College's starring TV role

A FORMER paratrooper has helped pupils getting a taste of education 1950s-style to learn military discipline for the Channel 4 series That'll Teach Em.

By John Howard

A FORMER paratrooper has helped pupils getting a taste of education 1950s-style to learn military discipline for the Channel 4 series That'll Teach Em.

Greg Allen, who served with the Army for 24 years, and now works as a manager at St Joseph's College in Ipswich, taught the youngsters how to march and stand to attention for the programme which goes out at 9pm tonight.

The college was also the location for almost all the filming after staff met the producer and props team, who decided they would like to film there during the summer last year.


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Mr Allen, 45, who has served in Kosovo and Ireland, said: “I was drill sergeant to the boys. The producer wanted me to get them to march, which some boys had done before at their colleges, but the vast majority had not.

“It's not something we normally do at St Joseph's, and I tried to make it as fun as possible. The end game was to have them parade in front of their parents. There were a couple of bad eggs, but you'll see what happens to them.”

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Thirty bright children were transported back in time to a 1950s grammar school and divided into single sex classes to see whether teaching the sexes separately improves grades.

Once at the boarding school, the teenagers were not allowed any contact with their parents except a weekly letter and pupils had to adjust to the rigours of new life, including a short back and sides haircut, period clothes, fritters and cabbage meals, and a strict environment.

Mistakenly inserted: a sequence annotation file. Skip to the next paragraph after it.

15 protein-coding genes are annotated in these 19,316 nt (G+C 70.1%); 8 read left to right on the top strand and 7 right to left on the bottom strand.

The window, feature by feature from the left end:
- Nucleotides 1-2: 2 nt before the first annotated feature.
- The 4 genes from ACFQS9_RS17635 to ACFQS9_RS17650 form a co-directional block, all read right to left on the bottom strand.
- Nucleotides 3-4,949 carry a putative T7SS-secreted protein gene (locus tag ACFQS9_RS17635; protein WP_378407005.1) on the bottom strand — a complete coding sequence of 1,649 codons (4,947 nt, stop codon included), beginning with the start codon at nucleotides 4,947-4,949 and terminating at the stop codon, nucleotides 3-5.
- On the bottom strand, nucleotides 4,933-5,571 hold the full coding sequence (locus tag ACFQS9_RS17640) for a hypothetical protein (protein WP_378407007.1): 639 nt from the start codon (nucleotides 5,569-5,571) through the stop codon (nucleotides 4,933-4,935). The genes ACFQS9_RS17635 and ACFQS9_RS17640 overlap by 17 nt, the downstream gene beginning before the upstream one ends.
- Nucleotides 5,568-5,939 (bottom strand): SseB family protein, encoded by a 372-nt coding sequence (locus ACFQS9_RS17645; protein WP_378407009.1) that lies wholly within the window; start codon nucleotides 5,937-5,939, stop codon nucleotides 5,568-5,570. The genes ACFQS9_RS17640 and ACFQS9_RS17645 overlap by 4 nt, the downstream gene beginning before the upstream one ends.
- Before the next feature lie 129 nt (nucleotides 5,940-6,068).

Bev Hudson, spokeswoman for the school, said: “Needless to say it was extremely hard work housing over 60 crew and technicians.

“We also had to protect the 'pupils' from the real world of 2005, as they are completely submerged in the 1950s with only post given out once a week and their dorms consisting of iron beds, scratchy blankets, one set of clothes and a tin of boot polish.

“The props team were quite brilliant and transformed a number of rooms to look very authentic 1950s.”

St Joseph's was recommended to the film company by Simon Warr, a French and Latin teacher at the Royal Hospital School in Holbrook.

Mr Warr starred in an earlier series and is the headmaster in the latest run of programmes.

He said: “I can be quite stern, a lot of it is an act, but the reviewers said I was pretty scary. It was tough for the children, but also for the staff, who also had no television and eat the same food as pupils.”

Mr Warr, whose own school had other commitments at the time filming needed to be undertaken, said he thoroughly enjoyed taking part in the new series of five programmes.

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